I really like the way you articulate this about switching the narrative.  Maybe that is what the issue is - that somehow this type of experience has been earmarked for 20 something persons.   
Fusing the best part of the "start up" culture with that of the "slow movement" culture - sounds great!  You might be interested in checking out a previous OpenIDEO Challenge which focused on Up Mentoring - Youth to "Seniors" - as many ideas focused on the mutual benefits of bringing generations together.   Lots of interesting research posts and ideas there.  https://challenges.openideo.com/challenge/youth-mentor/ideas

Also, I agree with you that focusing on a particular group fosters inclusiveness.  I think for some it might invite participation particularly if one knows one person that they can go to a meeting with, or to join with.

Looking forward to seeing your idea develop!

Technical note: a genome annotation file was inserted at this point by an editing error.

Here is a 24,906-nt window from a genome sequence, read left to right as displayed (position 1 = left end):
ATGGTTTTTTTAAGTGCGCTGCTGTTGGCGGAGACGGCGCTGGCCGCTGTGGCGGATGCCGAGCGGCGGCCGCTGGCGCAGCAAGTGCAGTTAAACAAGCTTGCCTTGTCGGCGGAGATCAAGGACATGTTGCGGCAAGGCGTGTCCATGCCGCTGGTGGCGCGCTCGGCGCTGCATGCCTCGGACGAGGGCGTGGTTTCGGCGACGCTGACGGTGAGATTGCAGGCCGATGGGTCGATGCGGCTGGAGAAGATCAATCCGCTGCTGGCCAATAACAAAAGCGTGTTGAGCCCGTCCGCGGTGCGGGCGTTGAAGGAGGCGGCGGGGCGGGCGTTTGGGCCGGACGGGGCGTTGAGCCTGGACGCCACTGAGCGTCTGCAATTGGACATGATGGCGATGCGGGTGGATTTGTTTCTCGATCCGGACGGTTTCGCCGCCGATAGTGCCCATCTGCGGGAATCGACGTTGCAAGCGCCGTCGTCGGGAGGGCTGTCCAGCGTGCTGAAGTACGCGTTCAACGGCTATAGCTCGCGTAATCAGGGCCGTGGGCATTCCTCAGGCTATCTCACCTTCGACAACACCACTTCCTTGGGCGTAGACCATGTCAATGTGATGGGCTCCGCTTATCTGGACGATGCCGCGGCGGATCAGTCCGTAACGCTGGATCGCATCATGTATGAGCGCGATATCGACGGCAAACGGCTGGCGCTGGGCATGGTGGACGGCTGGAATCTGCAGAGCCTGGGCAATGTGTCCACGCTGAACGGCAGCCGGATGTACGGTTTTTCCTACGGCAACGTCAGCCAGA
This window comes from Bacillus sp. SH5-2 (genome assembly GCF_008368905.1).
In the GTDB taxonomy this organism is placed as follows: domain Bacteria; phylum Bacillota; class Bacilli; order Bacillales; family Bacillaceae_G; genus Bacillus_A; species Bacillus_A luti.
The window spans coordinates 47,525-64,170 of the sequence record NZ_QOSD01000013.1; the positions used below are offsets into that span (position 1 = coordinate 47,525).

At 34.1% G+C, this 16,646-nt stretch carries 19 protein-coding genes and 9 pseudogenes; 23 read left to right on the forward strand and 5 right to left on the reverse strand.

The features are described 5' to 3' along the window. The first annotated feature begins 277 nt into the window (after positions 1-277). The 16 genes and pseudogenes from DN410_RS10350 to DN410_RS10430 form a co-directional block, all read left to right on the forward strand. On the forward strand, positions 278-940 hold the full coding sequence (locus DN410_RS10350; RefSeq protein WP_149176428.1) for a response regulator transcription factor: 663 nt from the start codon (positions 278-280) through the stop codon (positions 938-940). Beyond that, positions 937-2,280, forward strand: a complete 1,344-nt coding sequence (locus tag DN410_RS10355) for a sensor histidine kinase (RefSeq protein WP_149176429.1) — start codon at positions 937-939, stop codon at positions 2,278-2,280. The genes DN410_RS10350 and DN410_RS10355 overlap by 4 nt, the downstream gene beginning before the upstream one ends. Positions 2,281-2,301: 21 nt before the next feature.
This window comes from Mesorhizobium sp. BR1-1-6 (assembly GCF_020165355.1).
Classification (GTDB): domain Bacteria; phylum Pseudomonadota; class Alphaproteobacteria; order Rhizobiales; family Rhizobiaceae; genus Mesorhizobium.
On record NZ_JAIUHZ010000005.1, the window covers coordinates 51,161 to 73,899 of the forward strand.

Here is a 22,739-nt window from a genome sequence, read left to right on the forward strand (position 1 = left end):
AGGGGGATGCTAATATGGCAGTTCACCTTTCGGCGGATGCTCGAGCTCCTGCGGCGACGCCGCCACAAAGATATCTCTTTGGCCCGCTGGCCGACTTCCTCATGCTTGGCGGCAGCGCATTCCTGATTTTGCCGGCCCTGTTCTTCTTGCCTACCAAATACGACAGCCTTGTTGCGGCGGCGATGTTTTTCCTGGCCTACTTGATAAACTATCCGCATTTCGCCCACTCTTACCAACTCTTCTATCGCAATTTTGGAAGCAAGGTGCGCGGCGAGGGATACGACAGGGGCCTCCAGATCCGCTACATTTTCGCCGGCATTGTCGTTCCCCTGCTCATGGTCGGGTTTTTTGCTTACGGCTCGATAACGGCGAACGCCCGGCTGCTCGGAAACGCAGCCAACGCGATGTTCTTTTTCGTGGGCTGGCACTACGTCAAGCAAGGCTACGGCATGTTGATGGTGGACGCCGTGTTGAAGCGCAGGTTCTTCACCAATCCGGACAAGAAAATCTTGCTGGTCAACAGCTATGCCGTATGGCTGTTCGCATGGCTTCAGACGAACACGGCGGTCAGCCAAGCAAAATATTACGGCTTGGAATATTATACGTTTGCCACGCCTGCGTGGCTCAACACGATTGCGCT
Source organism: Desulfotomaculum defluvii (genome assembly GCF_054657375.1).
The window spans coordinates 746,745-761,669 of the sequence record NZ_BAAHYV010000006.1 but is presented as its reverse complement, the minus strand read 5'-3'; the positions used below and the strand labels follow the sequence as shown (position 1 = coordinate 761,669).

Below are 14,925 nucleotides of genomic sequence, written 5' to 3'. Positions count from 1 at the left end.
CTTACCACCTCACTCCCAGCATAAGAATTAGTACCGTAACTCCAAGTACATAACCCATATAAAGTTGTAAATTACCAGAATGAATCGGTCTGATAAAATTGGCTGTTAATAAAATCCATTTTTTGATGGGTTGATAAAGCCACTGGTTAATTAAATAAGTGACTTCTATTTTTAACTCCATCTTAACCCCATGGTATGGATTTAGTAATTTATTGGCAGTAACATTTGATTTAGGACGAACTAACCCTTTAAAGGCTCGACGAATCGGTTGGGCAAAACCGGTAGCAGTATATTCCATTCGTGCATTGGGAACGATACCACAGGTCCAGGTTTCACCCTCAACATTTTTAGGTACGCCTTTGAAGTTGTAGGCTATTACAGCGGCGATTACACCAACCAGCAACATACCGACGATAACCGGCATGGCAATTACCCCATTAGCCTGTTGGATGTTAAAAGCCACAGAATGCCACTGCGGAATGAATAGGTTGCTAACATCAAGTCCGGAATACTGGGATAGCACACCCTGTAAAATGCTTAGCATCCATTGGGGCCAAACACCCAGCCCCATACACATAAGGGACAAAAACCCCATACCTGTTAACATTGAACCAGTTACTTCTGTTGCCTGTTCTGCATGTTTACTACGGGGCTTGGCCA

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Photo of Kim Upright
Team

Another novel addition to this space for sustainability and revenue generation

https://www.facebook.com/ATTNVideo/videos/1626807070957581/

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Photo of Kate Rushton
Team

Hi Kim!

I have found a few resources that might help you:

MakerSpace in the Library: Funding Resources - https://cdn.sparkfun.com/assets/e/1/7/c/1/MakerSpace_in_Library_-_Funding_Resources.pdf

A kickstarter campaign for a maker space - https://www.kickstarter.com/projects/1971607020/steamlabs-community-makerspace-everyone-can-be-a-m

Would it be possible for a credit union to fund a maker space and start recouping the cost in membership fees?

This is an example of what Barclays Bank did in the UK - Barclays launches Eagle Labs – Inspiring the UK to get making - http://www.newsroom.barclays.co.uk/r/3318/barclays_launches_eagle_labs___inspiring_the_uk_to_get

Lillian J Warner - the Barclays launches Eagle Labs article might also feed into your team's incubator idea. 

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Photo of Kate Rushton
Team

Hi Kim,

Thank you for sharing your idea.

How do you see the role of credit unions in this idea?